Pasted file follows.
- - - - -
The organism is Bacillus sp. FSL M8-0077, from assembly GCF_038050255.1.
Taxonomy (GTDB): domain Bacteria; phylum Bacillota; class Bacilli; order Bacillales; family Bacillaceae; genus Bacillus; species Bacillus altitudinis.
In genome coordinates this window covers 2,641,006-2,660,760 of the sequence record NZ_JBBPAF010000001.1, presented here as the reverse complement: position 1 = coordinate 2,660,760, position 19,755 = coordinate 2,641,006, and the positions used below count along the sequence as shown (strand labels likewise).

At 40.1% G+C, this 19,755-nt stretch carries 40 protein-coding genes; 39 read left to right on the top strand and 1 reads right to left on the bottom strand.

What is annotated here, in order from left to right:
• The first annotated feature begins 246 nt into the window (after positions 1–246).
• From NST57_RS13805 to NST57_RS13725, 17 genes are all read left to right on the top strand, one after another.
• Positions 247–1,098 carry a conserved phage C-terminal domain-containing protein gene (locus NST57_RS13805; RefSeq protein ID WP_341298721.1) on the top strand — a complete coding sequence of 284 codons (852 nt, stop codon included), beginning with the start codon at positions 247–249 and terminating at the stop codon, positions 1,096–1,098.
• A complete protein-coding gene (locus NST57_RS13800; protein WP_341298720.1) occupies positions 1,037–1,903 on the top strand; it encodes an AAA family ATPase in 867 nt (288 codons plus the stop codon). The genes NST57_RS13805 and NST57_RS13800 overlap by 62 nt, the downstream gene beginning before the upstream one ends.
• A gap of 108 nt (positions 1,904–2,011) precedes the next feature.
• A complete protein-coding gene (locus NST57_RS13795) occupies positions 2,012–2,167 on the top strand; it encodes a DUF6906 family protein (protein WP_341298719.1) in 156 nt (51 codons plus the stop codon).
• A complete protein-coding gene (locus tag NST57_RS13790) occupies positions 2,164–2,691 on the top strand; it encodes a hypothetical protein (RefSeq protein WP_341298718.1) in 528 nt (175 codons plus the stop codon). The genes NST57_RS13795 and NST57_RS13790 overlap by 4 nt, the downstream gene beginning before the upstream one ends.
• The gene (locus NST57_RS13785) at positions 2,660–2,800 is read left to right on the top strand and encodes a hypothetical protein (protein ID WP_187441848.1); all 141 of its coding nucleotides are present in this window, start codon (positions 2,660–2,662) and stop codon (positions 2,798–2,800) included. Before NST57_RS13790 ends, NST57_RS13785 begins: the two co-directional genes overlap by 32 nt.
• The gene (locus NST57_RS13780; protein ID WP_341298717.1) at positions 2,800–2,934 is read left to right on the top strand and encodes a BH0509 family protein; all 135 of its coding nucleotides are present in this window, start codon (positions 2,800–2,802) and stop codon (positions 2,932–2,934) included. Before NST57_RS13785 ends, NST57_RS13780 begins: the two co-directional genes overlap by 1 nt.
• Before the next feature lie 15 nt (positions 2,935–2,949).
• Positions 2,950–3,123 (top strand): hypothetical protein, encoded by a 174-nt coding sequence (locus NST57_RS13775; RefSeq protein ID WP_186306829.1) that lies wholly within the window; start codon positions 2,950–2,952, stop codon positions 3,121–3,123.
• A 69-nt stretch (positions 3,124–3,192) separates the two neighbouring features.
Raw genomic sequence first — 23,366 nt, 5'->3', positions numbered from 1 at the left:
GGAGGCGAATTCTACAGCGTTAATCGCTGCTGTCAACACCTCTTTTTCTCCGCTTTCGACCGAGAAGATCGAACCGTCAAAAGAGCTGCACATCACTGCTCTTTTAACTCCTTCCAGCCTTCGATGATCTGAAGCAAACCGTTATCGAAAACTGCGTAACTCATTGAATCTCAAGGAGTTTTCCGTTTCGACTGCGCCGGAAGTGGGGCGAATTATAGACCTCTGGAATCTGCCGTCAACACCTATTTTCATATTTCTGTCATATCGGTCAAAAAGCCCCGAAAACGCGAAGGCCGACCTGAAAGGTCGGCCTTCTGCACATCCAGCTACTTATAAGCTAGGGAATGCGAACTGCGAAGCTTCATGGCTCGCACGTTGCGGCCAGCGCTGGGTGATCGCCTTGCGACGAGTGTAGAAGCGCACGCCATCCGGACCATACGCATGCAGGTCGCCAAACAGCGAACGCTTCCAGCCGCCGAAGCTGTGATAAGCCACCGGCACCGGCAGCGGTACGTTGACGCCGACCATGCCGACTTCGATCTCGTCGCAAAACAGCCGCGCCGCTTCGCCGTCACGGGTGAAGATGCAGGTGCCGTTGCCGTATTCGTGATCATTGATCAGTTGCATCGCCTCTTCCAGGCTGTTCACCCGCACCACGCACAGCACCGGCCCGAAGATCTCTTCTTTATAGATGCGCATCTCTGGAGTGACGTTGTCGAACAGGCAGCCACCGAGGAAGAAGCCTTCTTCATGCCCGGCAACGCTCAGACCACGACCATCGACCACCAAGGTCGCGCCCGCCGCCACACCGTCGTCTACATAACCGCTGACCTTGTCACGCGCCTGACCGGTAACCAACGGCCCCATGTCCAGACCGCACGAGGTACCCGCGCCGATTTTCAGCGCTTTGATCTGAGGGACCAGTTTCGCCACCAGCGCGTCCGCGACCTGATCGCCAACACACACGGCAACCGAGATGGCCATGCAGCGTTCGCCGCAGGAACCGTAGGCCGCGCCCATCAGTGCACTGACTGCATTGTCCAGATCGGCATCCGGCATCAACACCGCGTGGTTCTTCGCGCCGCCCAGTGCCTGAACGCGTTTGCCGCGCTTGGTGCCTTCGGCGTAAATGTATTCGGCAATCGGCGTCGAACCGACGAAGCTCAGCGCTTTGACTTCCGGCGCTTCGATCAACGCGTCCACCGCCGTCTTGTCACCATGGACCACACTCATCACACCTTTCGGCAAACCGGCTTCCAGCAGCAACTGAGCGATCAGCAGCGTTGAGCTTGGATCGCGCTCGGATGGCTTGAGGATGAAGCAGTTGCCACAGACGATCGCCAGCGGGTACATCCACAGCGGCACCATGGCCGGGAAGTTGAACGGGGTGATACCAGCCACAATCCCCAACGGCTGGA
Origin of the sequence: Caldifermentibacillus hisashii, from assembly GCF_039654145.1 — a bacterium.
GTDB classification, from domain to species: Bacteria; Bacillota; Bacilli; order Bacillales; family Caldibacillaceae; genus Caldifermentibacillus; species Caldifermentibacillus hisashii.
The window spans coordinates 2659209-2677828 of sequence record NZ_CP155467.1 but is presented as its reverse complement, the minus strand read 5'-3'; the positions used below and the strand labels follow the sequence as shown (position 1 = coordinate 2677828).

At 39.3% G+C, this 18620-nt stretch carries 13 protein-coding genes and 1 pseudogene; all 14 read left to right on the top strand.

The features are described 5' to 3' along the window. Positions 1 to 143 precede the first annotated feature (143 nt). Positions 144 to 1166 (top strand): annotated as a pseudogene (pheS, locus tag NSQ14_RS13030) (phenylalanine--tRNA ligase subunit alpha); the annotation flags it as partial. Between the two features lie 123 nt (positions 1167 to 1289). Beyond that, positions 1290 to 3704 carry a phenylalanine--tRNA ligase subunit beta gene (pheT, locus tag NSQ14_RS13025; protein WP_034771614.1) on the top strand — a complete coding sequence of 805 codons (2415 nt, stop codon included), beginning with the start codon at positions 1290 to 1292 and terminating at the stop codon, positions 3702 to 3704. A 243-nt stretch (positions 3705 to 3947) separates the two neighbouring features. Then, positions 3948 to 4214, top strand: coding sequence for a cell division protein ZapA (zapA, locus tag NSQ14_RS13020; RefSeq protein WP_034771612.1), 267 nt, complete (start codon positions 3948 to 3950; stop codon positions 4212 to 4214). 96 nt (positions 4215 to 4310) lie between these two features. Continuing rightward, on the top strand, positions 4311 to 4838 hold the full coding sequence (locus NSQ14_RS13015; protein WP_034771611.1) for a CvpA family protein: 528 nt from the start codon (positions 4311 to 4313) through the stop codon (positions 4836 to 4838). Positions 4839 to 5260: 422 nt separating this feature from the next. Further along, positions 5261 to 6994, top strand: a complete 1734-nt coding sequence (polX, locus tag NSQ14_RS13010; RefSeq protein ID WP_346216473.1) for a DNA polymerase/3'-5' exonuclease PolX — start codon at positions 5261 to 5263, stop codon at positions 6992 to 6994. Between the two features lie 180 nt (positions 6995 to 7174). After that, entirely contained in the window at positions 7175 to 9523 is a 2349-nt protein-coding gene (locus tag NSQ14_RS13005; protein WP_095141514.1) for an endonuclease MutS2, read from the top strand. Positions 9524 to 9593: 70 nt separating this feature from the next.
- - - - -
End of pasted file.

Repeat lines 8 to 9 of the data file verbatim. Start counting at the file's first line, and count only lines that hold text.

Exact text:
• Positions 247–1,098 carry a conserved phage C-terminal domain-containing protein gene (locus NST57_RS13805; RefSeq protein ID WP_341298721.1) on the top strand — a complete coding sequence of 284 codons (852 nt, stop codon included), beginning with the start codon at positions 247–249 and terminating at the stop codon, positions 1,096–1,098.
• A complete protein-coding gene (locus NST57_RS13800; protein WP_341298720.1) occupies positions 1,037–1,903 on the top strand; it encodes an AAA family ATPase in 867 nt (288 codons plus the stop codon). The genes NST57_RS13805 and NST57_RS13800 overlap by 62 nt, the downstream gene beginning before the upstream one ends.